This section of the book also features a Book cover by Kiyoshi Awazu, a Japanese designer, from 1970, who helped found the new wave of Postwar Japanese graphic design with bright, hand-drawn Technicolor designs that aimed “to extend the rural into the city, foreground the folklore, reawaken the past, summon back the outdated.” This is also the decade when Massimo Vignelli designed the New York subway system’s wayfinding system.

The History of Graphic Design, vol. 2 Taschen Books

“Unknown Pleasures”, Joy Division, promotional sticker, United Kingdom, 1979 © Design: Peter Saville (United Kingdom)

The 1980s: The rise of Pop Art

The Memphis Group, a group of designers that began in Milan with a dream to overtake the world with bold, colorful design, are at the heart of 1980s graphic design—the collective of designers were so influential, some claim that MTV had their first logo inspired by the group, which helped influence the entire look of the decade. There’s also pop art and Andy Warhol. One highlight from this era is a Rolling Stones-esque record cover from Croatian band Prljavo Kazalište, designed by Mirko Ilić. There’s also an entire section here devoted to distorted typography, whimsical fonts and words bleeding off the page.

Prljavo Kazalište, record cover, Croatia (former Yugoslavia), 1979 © Design: Mirko Ilić (Bosnia and Herzegovina/United States)

The 1990s: The Grunge Era

Most are willing to recognize that the 1990s were not the most iconic decade for design, it was marked with typewriter fonts, alternative rock, Calvin Klein ads and photos by Helmut Newton. This was just before Kashiwa Sato created the brand identity for Uniqlo, a red square, which proved that logos could be super simple while delivering a direct message. It’s also around the same time Austrian illustrator and typographer Stefan Sagmeister, known for his stunning hand-written designs, was creating Grammy Award-winning covers for albums by Aerosmith and Talking Heads.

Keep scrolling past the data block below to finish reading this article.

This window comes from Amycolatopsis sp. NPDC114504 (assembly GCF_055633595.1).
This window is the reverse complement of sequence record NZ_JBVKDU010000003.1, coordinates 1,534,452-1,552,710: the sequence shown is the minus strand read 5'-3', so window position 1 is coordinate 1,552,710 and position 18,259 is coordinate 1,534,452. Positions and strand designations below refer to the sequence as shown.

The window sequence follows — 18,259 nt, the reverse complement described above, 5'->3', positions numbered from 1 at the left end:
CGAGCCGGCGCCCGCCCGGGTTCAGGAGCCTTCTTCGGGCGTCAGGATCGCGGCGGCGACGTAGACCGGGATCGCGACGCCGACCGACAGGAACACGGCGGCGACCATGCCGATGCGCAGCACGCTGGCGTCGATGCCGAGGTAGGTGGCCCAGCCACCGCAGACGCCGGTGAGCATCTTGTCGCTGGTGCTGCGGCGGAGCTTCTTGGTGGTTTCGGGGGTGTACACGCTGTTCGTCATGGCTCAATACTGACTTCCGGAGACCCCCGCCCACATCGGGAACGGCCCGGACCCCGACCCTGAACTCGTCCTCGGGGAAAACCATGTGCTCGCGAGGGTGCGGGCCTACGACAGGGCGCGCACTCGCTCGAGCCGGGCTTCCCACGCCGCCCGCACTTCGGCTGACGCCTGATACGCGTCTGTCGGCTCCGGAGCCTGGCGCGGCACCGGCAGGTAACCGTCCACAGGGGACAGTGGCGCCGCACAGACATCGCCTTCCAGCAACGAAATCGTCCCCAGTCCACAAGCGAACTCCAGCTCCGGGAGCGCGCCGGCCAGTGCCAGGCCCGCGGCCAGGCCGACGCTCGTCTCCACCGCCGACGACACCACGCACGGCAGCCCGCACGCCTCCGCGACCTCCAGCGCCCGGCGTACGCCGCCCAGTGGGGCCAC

Blade to the Heat, the Public Theater, poster, United States, 1994 © Design: Paula Scher, Pentagram (United States) (left). “Set The Twilight Reeling”, Lou Reed, poster, United States, 1996 © Design: Stefan Sagmeister (Austria/United States) (right).

The 2000s: The Digital Age

This section features New York design legend Milton Glaser’s 2001 poster “I Love New York More Than Ever,” which was distributed after the September 11 attacks. New York designer Paula Scher (founder of the design agency Pentagram) took five minutes to design the logo for Citibank, when she penned it on the back of a napkin in the middle of a meeting with bank executives. Many envious graphic designers looked up to her, since she was paid $1.5m for her logo design.

I Love NY More Than Ever, poster, 2001 Designer Milton Glaser United States

There are pages of design work from London designer Neville Brody, who has designed album covers for Depeche Mode, BBC and The Face magazine covers through the 1990s. But he has also written the world’s best-selling book on graphic design—which touches on the stigma of the digital era and design. “The situation has flipped, so that the more you communicate the more you are part of the mass,” he said. “The less you communicate, the more it probably means you are part of the elite.”

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About Nadja Sayej

Nadja Sayej is a culture journalist and photographer who covers architecture, travel, design, technology and art. She writes for The New York Times, T: The New York Times Style Magazine, The Guardian, Forbes, Harper's Bazaar, among others. She has written four books, including Getting Your S*** Together and Biennale Bitch. Follow her on Twitter at @nadjasayej and check out her work at nadjasayej.com.